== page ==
US Navy christens huge $3 billion destroyer ship USS Zumwalt that appears as a fishing boat on enemy radar
The USS Zumwalt is described as a 'modern marvel'
The US Navy on Saturday christened the first of its newest class of destroyers – the more than $3 billion (£1.8 billion), 610-foot (186-metre)-long USS Zumwalt.
Named after the late Admiral Elmo “Bud” Zumwalt, the warship sports advanced technology and a stealthy shape designed to minimise its visibility on enemy radar and reduce the size of its crew.
Among the 15,000-tonne destroyer's cutting-edge features are a composite deckhouse with hidden radar and sensors and an angular shape that officials say will allow it to be confused for a small fishing boat on radars. It also has a wave-piercing hull designed to reduce the ship's wake.
It's the first US ship to use electric propulsion and produces enough power to one day support the futuristic electromagnetic rail gun, which will be tested at sea in 2016.
Rail guns fire a projectile at six or seven times the speed of sound – enough velocity to cause severe damage. The Navy sees them as replacing or supplementing old-school guns.
In the future, it could also be fitted with even more advanced weaponry. This summer, the US Navy plans to test the viability of a laser weapon device in the Persian Gulf. It will be used to shoot down aerial drones at ultra-low cost – it is thought one shot of laser will cost about $1.
It is also hoped the Zumwalt will, like its reformer namesake who spearheaded changes that helped shape the Navy by offering new opportunities to women and minorities, shepherd the fleet into a new era, officials said.
“This ship is a modern marvel, and it's going to take smart and creative and hardworking sailors like Bud Zumwalt to operate it,” Secretary of the Navy Ray Mabus told the crowd of thousands at Bath Iron Works, where the ship has been under construction since 2009.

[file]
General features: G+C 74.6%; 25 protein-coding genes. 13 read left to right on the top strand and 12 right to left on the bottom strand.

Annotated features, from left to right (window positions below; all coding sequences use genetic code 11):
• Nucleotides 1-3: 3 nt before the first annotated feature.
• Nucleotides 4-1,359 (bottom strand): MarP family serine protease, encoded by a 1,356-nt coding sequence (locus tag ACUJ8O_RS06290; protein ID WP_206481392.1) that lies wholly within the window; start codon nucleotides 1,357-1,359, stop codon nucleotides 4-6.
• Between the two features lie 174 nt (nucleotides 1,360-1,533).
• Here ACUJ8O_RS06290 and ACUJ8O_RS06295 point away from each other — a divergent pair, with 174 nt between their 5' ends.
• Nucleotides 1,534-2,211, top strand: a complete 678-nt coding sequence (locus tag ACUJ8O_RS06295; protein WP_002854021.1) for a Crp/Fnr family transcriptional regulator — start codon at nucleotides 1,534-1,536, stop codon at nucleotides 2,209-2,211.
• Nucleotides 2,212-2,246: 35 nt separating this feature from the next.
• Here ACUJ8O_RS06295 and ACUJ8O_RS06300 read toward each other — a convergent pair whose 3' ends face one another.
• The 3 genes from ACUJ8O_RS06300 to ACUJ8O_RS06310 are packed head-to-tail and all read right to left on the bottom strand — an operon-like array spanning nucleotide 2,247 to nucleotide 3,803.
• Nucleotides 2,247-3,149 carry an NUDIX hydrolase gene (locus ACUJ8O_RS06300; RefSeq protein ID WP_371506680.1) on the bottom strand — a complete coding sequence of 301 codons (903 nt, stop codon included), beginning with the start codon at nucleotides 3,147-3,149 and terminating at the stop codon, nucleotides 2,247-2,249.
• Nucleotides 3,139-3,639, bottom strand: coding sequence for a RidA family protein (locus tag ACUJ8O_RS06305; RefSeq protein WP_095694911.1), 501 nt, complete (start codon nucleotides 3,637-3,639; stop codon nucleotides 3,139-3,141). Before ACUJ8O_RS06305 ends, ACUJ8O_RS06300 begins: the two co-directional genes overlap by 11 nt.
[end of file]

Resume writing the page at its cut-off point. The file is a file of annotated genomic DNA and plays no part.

Mouzetta Zumwalt-Weathers and Ann Zumwalt, the former admiral's daughters, each christened the ship by smashing a bottle of champagne near its bow, followed by cheers and bursts of red, white and blue streamers. They were joined at the ceremony by Zumwalt's son, retired Marine Lt. Col. Jim Zumwalt, who recalled 55 years ago, as a young boy, attending the christening of the USS Dewey, which his father commanded.
The Zumwalt-class guided-missile destroyer DDG 1000 is floated out of dry dock at the General Dynamics Bath Iron Works shipyard Bud Zumwalt, who became the youngest chief of naval operations in 1970, promoted the first female and African-American officers to admirals and opened the door for women to become naval aviators and serve on warships.
“He strove for a Navy that was supportive, encouraging and compassionate toward all sailors, especially minorities and women,” his daughter Ann said.
“A Navy that not only fought wars but also fought discrimination in its ranks. He dreamt of a Navy that allowed its sailors a better quality of life.”
Inside, sailors will have more space to work and live because the Zumwalt will only require about half the crew of the current generation of destroyers. Meanwhile, fewer sailors will need to stand watch because of cameras and video monitors that show what's going on outside.
That will allow the Navy to “carry out its crucial mission at a time of budget constraints,” said US Senator Susan Collins of Maine.
The Zumwalt was originally supposed to be christened in October, but the ceremony was rescheduled because of the federal government shutdown. The ship is expected to be delivered to the Navy late this year and to enter service in 2016. It will be joined by two other destroyers in its class, which are also being built in Bath.
Additional reporting by Associated Press
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